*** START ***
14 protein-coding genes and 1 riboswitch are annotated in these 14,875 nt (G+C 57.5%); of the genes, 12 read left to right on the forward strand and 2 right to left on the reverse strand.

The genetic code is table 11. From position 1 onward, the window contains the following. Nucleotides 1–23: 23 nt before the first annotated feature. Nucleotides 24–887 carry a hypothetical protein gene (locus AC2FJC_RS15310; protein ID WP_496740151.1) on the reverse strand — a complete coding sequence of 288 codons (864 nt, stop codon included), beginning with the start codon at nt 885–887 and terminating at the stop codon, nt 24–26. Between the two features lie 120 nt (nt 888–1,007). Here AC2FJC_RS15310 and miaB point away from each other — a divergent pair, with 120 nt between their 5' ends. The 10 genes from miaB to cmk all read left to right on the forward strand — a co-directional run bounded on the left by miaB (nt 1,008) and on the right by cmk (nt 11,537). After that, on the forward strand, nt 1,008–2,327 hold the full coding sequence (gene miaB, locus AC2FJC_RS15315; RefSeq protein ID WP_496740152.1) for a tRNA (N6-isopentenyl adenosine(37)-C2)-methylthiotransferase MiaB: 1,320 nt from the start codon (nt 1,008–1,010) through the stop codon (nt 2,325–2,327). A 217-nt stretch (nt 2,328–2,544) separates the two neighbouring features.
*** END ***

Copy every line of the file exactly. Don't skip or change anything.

14 protein-coding genes and 1 riboswitch are annotated in these 14,875 nt (G+C 57.5%); of the genes, 12 read left to right on the forward strand and 2 right to left on the reverse strand.

The genetic code is table 11. From position 1 onward, the window contains the following. Nucleotides 1–23: 23 nt before the first annotated feature. Nucleotides 24–887 carry a hypothetical protein gene (locus AC2FJC_RS15310; protein ID WP_496740151.1) on the reverse strand — a complete coding sequence of 288 codons (864 nt, stop codon included), beginning with the start codon at nt 885–887 and terminating at the stop codon, nt 24–26. Between the two features lie 120 nt (nt 888–1,007). Here AC2FJC_RS15310 and miaB point away from each other — a divergent pair, with 120 nt between their 5' ends. The 10 genes from miaB to cmk all read left to right on the forward strand — a co-directional run bounded on the left by miaB (nt 1,008) and on the right by cmk (nt 11,537). After that, on the forward strand, nt 1,008–2,327 hold the full coding sequence (gene miaB, locus AC2FJC_RS15315; RefSeq protein ID WP_496740152.1) for a tRNA (N6-isopentenyl adenosine(37)-C2)-methylthiotransferase MiaB: 1,320 nt from the start codon (nt 1,008–1,010) through the stop codon (nt 2,325–2,327). A 217-nt stretch (nt 2,328–2,544) separates the two neighbouring features.